This article was published in Wellness Matters, A Daily Journal Publication, Nov. / Dec. 2012 Vol.3 by Karl Power
Around every corner, life presents opportunities and challenges. And since we don’t have the luxury of knowing our future, it’s important that we prepare as best we can for whatever lies ahead.
Most of us will live to be Seniors (65+) and by choice, enjoy our golden years in our own homes. The reasons are sound; comfort, familiar surroundings, routines, memories, and cherished friendships. If our homes are paid for, this scenario provides a cost effective way of living in retirement.
As time passes, needs change, and we’ll all be required to make modest but important improvements to our plans for personal health, as well as the physical surroundings that will support us through the years.
Physical Agility and Ability
For those who find good habits hard to keep, it’s unfortunate that the old adage, “use it or lose it” seems to ring true. With this in mind, it’s imperative to keep moving; daily walks, stretching, and range of motion repetitions help keep muscles and joints active and lubricated. Most gyms and Senior centers provide group exercise programs for different age groups, strength and levels of flexibility. These are simple steps you can take on your own to stay agile and able.
Just as you may hire outside help to maintain the cleanliness of your house or lawn and garden, there are professionals in key areas that can help build and support programs for diet, exercise and personal care.
A dietician can help you decide what to keep in the pantry, refrigerator and freezer to prepare easy, healthy meals. They may also assist with blood testing to evaluate potential allergies or inflammatory foods.
Occupational therapists can help assess what equipment you may need to maintain independence, i.e. room layout, showering techniques and furniture that supports you. They may also do a simple test, called a COPM, which measures personal satisfaction with a number of functions; gait, strength, and the ability to independently handle your daily activities, from which they design a custom program just for you!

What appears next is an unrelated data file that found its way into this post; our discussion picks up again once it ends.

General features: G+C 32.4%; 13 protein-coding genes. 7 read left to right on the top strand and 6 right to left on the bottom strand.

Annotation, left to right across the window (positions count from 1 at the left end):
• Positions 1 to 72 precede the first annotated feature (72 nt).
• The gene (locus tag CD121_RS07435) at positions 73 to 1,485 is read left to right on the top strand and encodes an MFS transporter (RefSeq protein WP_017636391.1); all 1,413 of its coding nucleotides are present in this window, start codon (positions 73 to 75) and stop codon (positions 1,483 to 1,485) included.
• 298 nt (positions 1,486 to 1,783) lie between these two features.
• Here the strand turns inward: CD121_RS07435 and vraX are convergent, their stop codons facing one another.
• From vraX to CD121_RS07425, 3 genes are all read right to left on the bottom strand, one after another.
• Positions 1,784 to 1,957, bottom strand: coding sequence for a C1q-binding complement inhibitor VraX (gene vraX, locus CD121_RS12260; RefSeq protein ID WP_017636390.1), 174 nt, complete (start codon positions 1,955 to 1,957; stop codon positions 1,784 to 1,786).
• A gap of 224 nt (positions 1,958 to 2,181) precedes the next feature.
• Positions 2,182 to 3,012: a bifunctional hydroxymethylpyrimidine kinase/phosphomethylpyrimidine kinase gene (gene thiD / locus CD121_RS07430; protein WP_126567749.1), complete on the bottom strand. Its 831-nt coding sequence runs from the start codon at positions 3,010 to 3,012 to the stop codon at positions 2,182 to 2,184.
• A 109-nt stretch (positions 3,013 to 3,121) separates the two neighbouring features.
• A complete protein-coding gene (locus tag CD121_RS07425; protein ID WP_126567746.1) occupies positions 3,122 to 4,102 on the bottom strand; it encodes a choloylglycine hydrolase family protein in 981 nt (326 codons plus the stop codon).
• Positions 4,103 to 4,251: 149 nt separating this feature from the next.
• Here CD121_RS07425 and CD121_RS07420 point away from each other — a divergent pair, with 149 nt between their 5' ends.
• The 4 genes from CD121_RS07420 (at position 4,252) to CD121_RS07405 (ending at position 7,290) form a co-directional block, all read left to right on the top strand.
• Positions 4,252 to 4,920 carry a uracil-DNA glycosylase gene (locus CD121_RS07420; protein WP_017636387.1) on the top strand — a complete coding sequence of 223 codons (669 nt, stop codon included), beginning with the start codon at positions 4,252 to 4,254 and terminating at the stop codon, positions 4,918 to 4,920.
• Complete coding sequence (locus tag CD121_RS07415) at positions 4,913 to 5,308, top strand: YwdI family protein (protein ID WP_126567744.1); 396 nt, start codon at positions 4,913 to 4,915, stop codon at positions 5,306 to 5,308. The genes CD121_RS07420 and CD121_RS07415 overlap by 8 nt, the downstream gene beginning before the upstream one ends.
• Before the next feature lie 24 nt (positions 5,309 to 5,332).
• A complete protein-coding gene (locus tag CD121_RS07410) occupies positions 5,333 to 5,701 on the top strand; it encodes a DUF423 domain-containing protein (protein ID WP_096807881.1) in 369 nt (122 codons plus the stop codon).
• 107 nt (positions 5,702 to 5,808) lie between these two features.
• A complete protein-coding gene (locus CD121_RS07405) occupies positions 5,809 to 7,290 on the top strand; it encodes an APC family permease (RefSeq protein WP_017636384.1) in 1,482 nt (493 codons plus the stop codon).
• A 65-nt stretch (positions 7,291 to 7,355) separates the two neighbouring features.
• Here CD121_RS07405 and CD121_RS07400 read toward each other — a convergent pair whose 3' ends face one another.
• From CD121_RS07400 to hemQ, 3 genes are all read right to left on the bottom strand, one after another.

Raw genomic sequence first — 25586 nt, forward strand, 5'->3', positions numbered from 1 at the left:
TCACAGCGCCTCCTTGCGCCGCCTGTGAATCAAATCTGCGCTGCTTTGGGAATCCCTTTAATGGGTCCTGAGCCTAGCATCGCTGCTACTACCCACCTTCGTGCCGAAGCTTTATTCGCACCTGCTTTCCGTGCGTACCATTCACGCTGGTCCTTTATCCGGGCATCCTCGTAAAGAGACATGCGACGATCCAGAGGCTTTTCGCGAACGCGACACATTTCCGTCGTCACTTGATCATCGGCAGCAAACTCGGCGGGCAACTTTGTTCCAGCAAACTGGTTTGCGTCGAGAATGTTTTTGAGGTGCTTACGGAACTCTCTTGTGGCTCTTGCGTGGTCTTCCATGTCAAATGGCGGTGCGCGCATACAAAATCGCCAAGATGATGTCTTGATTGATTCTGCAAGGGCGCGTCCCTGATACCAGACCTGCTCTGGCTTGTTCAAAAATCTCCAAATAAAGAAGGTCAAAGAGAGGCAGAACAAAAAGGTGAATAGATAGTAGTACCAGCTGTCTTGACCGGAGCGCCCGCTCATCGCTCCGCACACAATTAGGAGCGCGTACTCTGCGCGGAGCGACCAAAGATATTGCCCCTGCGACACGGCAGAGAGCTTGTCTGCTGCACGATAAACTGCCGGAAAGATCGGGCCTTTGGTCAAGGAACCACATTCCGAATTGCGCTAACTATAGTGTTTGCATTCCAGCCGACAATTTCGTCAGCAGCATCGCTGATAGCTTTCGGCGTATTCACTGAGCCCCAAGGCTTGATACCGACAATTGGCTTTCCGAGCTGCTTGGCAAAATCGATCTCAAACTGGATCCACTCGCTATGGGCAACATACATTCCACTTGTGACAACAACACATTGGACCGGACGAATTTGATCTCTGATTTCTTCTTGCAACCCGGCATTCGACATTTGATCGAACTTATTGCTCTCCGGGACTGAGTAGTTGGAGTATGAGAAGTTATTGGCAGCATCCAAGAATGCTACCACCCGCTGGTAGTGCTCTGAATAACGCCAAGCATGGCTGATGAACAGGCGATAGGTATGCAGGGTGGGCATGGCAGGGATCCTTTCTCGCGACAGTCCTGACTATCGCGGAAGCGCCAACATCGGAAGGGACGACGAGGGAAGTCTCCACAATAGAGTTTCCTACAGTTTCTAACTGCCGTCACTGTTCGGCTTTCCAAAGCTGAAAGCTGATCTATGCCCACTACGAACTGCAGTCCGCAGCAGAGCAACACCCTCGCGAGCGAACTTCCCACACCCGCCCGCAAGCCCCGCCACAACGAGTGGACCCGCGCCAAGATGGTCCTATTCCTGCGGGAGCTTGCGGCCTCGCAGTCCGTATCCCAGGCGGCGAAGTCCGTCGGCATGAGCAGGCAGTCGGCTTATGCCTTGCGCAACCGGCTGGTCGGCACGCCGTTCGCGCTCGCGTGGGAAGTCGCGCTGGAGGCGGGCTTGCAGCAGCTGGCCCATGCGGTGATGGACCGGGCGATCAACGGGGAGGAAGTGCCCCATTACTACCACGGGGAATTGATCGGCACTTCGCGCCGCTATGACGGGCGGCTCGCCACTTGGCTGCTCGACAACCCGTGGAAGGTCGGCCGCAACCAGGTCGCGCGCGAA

Physical therapists can help design a fitness program tailored to you in your own home and train family members or caregivers that are part of your daily life. Therapists are trained to identify possible stress points to avoid injury.
Adapting Your Home
“Universal Design” focuses on safety and functionality of homes for Seniors and those with disabilities. Designers and builders in this field focus on these aspects and more:
1) modifying light switches to allow for remote access,
2) adding grab bars in bathrooms,
3) non-slip, easy access, sit-down showers,
4) specially-designed rugs to offset declining depth perception, 5) kitchen modifications to accommodate compromised physical ability (wheelchair access), and 6) replacing steps with graded ramps.
Last but certainly not least, the maintenance of a positive attitude is key in aging well at home. We can all benefit from staying busy, engaging in hobbies, visiting with friends, eating-out, going to or watching movies, taking walks, and enjoying family.
The statistics are in our favor. 90% of us will enjoy our wisdom years in our homes. The more we plan and take the necessary steps to ensure we have the best possible support, will increases our chance of enjoying maximum physical and mental independence.
~ Karl Power, CEO of Active In-Home Therapy